Complex Sleep Apnea
Complex Sleep Apnea typically occurs in individuals being treated for Obstructive Sleep Apnea who begin to develop or increase levels of Central Sleep Apnea. There are many types and while classifications and definitions may vary slightly, they all share a common characteristic of CSA being present or increased when resistance to OSA treatments begin to occur.
What causes Complex Sleep Apnea?
Complex Sleep Apnea is more common in men than in women, patients with severe Obstructive Sleep Apnea, and patients with heart disease or failure.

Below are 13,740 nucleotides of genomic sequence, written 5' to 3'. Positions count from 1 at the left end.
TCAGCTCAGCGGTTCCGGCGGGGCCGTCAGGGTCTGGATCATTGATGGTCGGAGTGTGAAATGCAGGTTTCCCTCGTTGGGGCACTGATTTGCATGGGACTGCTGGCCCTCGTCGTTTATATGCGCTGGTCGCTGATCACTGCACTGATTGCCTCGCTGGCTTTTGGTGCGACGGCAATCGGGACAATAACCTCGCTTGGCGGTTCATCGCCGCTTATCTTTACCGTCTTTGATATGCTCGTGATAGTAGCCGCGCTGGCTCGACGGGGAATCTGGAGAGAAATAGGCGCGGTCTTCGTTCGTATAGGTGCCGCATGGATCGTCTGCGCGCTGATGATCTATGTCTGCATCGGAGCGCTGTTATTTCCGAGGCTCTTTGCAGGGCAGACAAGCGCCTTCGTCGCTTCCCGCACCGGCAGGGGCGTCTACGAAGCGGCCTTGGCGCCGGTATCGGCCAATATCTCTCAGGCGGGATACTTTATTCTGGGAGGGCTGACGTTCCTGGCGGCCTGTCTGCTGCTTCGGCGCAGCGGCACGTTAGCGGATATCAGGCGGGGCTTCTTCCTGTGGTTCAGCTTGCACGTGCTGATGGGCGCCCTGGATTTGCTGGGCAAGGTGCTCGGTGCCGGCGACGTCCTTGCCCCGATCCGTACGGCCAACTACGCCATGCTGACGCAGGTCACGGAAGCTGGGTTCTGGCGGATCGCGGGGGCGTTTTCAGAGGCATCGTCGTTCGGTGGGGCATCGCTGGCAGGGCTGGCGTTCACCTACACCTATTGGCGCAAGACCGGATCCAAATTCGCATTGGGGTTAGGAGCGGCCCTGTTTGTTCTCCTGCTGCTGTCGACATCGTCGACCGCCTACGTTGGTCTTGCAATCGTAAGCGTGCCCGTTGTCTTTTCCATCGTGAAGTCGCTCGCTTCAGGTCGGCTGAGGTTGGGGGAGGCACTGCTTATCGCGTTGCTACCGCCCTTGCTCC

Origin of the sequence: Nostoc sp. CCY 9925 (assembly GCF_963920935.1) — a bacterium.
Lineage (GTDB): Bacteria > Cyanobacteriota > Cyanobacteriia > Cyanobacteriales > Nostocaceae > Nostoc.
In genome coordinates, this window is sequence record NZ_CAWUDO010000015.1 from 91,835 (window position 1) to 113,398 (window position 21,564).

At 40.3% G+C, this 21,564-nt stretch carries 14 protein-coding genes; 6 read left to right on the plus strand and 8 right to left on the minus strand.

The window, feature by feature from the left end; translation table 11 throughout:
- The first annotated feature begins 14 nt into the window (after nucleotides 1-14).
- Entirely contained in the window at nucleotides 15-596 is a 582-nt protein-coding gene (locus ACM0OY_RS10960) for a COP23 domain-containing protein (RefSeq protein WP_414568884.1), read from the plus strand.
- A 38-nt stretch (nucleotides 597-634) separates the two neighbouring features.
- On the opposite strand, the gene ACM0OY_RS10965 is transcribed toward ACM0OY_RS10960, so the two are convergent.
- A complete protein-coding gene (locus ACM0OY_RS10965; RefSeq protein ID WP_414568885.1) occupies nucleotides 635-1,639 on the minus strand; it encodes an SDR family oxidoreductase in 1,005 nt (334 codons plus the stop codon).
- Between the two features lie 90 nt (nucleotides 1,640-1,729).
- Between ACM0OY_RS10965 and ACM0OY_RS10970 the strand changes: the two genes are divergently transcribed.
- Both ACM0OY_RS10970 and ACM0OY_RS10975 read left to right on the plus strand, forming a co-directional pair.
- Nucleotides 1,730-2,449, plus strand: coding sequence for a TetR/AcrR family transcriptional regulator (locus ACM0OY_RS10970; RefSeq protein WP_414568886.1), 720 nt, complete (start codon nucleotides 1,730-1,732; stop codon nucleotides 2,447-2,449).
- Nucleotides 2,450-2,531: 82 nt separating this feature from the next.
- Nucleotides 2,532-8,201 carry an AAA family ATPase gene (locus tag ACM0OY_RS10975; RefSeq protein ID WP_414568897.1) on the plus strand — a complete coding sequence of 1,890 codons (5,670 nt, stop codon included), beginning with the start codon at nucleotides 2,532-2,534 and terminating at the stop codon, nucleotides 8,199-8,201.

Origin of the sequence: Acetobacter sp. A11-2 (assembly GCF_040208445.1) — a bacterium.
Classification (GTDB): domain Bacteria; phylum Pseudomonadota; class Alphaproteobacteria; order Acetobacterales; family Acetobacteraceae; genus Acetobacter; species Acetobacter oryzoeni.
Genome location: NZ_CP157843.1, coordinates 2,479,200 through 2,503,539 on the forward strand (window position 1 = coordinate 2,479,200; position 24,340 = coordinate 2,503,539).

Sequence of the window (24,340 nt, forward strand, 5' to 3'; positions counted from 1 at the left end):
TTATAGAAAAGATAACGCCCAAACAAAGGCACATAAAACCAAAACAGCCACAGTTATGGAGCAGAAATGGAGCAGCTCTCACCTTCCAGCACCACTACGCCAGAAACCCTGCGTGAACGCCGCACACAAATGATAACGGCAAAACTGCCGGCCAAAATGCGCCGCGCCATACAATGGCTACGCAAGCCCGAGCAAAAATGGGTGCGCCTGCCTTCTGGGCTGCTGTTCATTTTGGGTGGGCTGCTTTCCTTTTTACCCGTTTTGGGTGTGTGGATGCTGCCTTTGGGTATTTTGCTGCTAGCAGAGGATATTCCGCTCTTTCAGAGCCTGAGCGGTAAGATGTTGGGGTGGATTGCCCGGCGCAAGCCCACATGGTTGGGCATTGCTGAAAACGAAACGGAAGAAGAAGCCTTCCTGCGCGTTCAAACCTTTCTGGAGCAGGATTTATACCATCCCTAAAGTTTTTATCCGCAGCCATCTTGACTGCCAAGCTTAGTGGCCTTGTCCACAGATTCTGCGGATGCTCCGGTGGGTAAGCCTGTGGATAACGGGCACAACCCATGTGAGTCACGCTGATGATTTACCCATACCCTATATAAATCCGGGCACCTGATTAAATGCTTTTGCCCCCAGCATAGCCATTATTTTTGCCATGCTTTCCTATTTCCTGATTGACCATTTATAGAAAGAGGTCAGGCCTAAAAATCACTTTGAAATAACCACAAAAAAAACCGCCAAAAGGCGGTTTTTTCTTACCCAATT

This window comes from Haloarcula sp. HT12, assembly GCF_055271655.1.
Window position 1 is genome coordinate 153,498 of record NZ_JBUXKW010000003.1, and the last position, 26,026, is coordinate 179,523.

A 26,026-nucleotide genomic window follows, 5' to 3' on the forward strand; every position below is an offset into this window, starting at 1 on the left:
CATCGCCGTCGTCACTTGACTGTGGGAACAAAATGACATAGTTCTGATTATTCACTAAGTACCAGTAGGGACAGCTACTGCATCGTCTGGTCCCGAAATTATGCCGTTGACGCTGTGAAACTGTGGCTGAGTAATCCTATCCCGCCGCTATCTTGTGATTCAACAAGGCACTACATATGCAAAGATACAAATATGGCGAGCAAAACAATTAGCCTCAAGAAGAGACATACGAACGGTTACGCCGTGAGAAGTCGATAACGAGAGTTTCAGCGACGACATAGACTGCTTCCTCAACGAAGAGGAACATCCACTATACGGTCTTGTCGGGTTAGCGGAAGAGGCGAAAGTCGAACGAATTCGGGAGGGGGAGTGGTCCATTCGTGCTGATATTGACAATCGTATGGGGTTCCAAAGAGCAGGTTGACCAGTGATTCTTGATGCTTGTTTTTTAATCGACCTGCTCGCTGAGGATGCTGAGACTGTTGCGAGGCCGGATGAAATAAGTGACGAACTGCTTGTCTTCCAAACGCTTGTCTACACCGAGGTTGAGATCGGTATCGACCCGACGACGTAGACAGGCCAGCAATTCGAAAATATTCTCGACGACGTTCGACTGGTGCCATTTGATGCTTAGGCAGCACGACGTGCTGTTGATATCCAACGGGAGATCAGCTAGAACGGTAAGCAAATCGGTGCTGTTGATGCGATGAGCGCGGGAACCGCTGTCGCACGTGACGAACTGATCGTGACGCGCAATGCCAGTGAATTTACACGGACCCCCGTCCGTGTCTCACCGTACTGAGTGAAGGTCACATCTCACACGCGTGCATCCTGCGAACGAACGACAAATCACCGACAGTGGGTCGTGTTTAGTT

Sometimes patients with Obstructive Sleep Apnea are treated for their symptoms using positive airway pressure, and they develop symptoms of Central Sleep Apnea despite their airways being open. While the exact cause of this phenomenon remains largely unkown, experts have attributed many of the cases to carbon dioxide feedback malfunctions related to heart failure. It also seems to be a common side effect of chronic opiate use.